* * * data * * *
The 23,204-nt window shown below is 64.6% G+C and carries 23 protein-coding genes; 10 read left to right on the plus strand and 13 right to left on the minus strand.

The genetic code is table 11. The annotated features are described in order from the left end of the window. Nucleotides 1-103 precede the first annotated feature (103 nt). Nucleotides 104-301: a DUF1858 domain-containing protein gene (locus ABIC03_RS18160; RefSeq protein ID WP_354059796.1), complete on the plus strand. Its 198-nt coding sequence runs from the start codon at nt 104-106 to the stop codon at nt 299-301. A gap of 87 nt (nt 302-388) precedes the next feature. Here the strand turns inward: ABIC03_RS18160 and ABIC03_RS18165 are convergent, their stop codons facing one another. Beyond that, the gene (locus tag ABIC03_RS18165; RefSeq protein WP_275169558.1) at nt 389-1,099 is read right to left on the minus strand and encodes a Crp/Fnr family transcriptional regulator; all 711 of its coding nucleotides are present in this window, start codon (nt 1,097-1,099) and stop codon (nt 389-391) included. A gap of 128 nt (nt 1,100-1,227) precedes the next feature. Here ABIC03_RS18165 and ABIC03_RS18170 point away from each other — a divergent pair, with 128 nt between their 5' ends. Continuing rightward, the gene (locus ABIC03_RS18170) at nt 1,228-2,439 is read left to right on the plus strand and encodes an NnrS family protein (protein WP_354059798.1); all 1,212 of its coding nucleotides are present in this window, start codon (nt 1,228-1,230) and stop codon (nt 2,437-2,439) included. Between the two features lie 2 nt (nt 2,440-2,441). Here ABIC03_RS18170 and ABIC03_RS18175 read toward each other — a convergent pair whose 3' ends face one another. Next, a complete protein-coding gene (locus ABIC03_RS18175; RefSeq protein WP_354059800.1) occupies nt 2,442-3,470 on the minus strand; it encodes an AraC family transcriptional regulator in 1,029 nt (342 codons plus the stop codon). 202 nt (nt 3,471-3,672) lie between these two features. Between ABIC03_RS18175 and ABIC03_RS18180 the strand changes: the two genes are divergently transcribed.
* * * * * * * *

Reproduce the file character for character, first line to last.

The 23,204-nt window shown below is 64.6% G+C and carries 23 protein-coding genes; 10 read left to right on the plus strand and 13 right to left on the minus strand.

The genetic code is table 11. The annotated features are described in order from the left end of the window. Nucleotides 1-103 precede the first annotated feature (103 nt). Nucleotides 104-301: a DUF1858 domain-containing protein gene (locus ABIC03_RS18160; RefSeq protein ID WP_354059796.1), complete on the plus strand. Its 198-nt coding sequence runs from the start codon at nt 104-106 to the stop codon at nt 299-301. A gap of 87 nt (nt 302-388) precedes the next feature. Here the strand turns inward: ABIC03_RS18160 and ABIC03_RS18165 are convergent, their stop codons facing one another. Beyond that, the gene (locus tag ABIC03_RS18165; RefSeq protein WP_275169558.1) at nt 389-1,099 is read right to left on the minus strand and encodes a Crp/Fnr family transcriptional regulator; all 711 of its coding nucleotides are present in this window, start codon (nt 1,097-1,099) and stop codon (nt 389-391) included. A gap of 128 nt (nt 1,100-1,227) precedes the next feature. Here ABIC03_RS18165 and ABIC03_RS18170 point away from each other — a divergent pair, with 128 nt between their 5' ends. Continuing rightward, the gene (locus ABIC03_RS18170) at nt 1,228-2,439 is read left to right on the plus strand and encodes an NnrS family protein (protein WP_354059798.1); all 1,212 of its coding nucleotides are present in this window, start codon (nt 1,228-1,230) and stop codon (nt 2,437-2,439) included. Between the two features lie 2 nt (nt 2,440-2,441). Here ABIC03_RS18170 and ABIC03_RS18175 read toward each other — a convergent pair whose 3' ends face one another. Next, a complete protein-coding gene (locus ABIC03_RS18175; RefSeq protein WP_354059800.1) occupies nt 2,442-3,470 on the minus strand; it encodes an AraC family transcriptional regulator in 1,029 nt (342 codons plus the stop codon). 202 nt (nt 3,471-3,672) lie between these two features. Between ABIC03_RS18175 and ABIC03_RS18180 the strand changes: the two genes are divergently transcribed.